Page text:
The Participatory Science Platform Otago Pilot currently funds 11 community-driven projects.
Read on to learn how local schools, community groups, rūnaka and the wider public are working with experts on a range of projects across Otago. Follow their progress, discover how they are making a difference, and see how you can get involved.
Relatively little is known about Lepidoptera in Otago, despite the fact that they are critical pollinators and a food source for wider ecosystems. How many moths are there in Otago? Where are they found? What species do they represent? Are they affected by artificial light, and, if so, how? To answer some of these questions, schools and communities across the region have teamed up with Orokonui Ecosanctuary and scientists from Landcare Research and the University of Otago.
Data is uploaded to the MothNet project page on NatureWatchNZ, where anyone can add observations. The team have created user-friendly guides to make this as easy as possible. Getting communities, and especially kids, excited about moths is a key goal. Scientists will work with kids to support their interest in ecology and entomology, act as mentors and encourage them to get amongst it.
Funding received: $20,000
Contact: Barbara Anderson (Landcare Research)
By December 2016 the shipping channel entering Port Chalmers will have been extended to a depth of 14 metres. To make the channel accessible for larger shipping containers, 7.2 million cubic metres of sand are being dredged from Otago Harbour and dumped offshore.
Marine scientists are working with schools and local groups to set up monitoring sites, collect data and photograph marine communities in the area. Over time this will show any changes to the species and habitats after the dredging or any related cloudiness in the water column. The information will be analysed and uploaded by scientists in collaboration with those doing the collecting. Participants are encouraged to think about the value of their data and come up with ways to refine or redesign the monitoring processes going forward. This may lead to the establishment of long-term monitoring sites, which can be integrated into local schools’ science teaching.
Funding received: $20,000
Contact: Sally Carson (Department of Marine Sciences, University of Otago)
Not much is known about the structure of the colony of little blue penguins nesting at Pilots Beach on the Otago Peninsula. The most recent official research is around 20 years old, creating a knowledge gap this project hopes to fill. By compiling accurate data based on a combination of observational data from the last three years, empirical data from RFID chipping, anecdotal evidence and public observations from the viewing platform, the project will determine how many pairs nest in this spot, their breeding success rates and more.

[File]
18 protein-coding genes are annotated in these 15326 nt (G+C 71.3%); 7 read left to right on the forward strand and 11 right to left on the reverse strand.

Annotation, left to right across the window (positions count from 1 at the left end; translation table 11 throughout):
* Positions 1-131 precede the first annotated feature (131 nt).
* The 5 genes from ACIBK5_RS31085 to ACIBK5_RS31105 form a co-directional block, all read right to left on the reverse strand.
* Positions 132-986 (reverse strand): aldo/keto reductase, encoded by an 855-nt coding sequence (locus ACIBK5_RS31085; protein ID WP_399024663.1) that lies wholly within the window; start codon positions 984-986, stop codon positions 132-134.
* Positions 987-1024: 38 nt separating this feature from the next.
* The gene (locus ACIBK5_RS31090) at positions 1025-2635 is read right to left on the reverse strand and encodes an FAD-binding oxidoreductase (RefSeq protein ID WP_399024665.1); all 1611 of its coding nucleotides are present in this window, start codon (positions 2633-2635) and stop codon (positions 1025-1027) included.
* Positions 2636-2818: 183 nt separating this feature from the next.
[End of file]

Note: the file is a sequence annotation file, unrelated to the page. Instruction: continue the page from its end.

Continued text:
Practical uses of this data include the creation or modification of husbandry or species management strategies. It will also be used to benefit kaitiakitaka – the guardianship, protection and conservation of the colony.
Tomahawk Lagoon is a popular recreational spot and home to a variety of fish and birds, but it frequently develops toxin-producing cyanobacteria algal blooms. Relatively little is known about the health of the lagoon, and the only water quality checks currently taking place are visual algal bloom inspections by the Otago Regional Council.
Over a 12-month period, the newly-established Tomahawk Lagoon health team will survey the water quality of the upper (northern) part of the lagoon. They will monitor the physical, chemical and biological aspects of this important ecosystem and use their findings to see how healthy the lagoon is. Students and teachers from three local schools – Tahuna Normal Intermediate, Bayfield High School and John McGlashan College – have joined forces with community members from ECOTAGO/OCEMES and water quality experts from the University of Otago, the Department of Conservation, Otago Regional Council and Otago Fish and Game. They will set up a system of data collection, develop strong community partnerships and report findings back to the wider Tomahawk community.
Keep up with the progress of this project by liking their Facebook page.
Funding received: $20,000
Contact: Andrew Innes (ECOTAGO)
Naseby – with its low level street lighting, generally clear skies and proximity to the Otago Rail Trail – is ideally located to take advantage of the growing popularity of night sky tourism. The project will investigate the best location for a public viewing platform and monitor local light pollution and street light locations. Baseline data will be used to advise the Central Otago District Council as they work to minimise light pollution and roll out LED street lighting. It will also feed into a community-wide attempt to achieve international dark skies accreditation.
Community members and the area school will be involved in workshops and training sessions in conjunction with the Dunedin Astronomical Society, who are a key partner in the project.
Follow the progress of the project on the Naseby community Facebook page.
Funding received: $8,750
Contact: John Crawford (Naseby Vision Incorporated)
Extinct in the North Island and with only 600 birds surviving in the South Island, the native great crested grebe is rare and threatened. To improve its chances of survival, artificial nesting sites were set up at Roys Bay Marina on Lake Wanaka in 2013. Since then more than 118 chicks have been born in the area.